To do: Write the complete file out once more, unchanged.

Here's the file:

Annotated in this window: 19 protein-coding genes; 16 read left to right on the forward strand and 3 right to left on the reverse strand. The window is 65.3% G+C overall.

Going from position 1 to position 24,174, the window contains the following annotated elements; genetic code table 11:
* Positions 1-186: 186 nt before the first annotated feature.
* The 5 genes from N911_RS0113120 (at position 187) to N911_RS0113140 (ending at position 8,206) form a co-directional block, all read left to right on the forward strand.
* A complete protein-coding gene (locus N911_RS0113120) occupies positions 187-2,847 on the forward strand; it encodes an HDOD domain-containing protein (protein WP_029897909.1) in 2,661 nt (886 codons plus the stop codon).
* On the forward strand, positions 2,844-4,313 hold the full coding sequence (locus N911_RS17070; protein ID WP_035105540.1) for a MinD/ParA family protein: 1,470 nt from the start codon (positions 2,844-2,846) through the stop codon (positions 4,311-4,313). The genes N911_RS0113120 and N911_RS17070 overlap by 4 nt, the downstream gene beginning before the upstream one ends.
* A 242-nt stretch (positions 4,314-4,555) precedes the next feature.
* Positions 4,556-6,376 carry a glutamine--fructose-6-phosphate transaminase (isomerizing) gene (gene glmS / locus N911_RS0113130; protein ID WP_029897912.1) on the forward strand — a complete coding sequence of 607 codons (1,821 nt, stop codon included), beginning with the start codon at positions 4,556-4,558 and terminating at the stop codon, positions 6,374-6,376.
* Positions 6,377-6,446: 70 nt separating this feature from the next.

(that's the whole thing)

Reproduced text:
Annotated in this window: 19 protein-coding genes; 16 read left to right on the forward strand and 3 right to left on the reverse strand. The window is 65.3% G+C overall.

Going from position 1 to position 24,174, the window contains the following annotated elements; genetic code table 11:
* Positions 1-186: 186 nt before the first annotated feature.
* The 5 genes from N911_RS0113120 (at position 187) to N911_RS0113140 (ending at position 8,206) form a co-directional block, all read left to right on the forward strand.
* A complete protein-coding gene (locus N911_RS0113120) occupies positions 187-2,847 on the forward strand; it encodes an HDOD domain-containing protein (protein WP_029897909.1) in 2,661 nt (886 codons plus the stop codon).
* On the forward strand, positions 2,844-4,313 hold the full coding sequence (locus N911_RS17070; protein ID WP_035105540.1) for a MinD/ParA family protein: 1,470 nt from the start codon (positions 2,844-2,846) through the stop codon (positions 4,311-4,313). The genes N911_RS0113120 and N911_RS17070 overlap by 4 nt, the downstream gene beginning before the upstream one ends.
* A 242-nt stretch (positions 4,314-4,555) precedes the next feature.
* Positions 4,556-6,376 carry a glutamine--fructose-6-phosphate transaminase (isomerizing) gene (gene glmS / locus N911_RS0113130; protein ID WP_029897912.1) on the forward strand — a complete coding sequence of 607 codons (1,821 nt, stop codon included), beginning with the start codon at positions 4,556-4,558 and terminating at the stop codon, positions 6,374-6,376.
* Positions 6,377-6,446: 70 nt separating this feature from the next.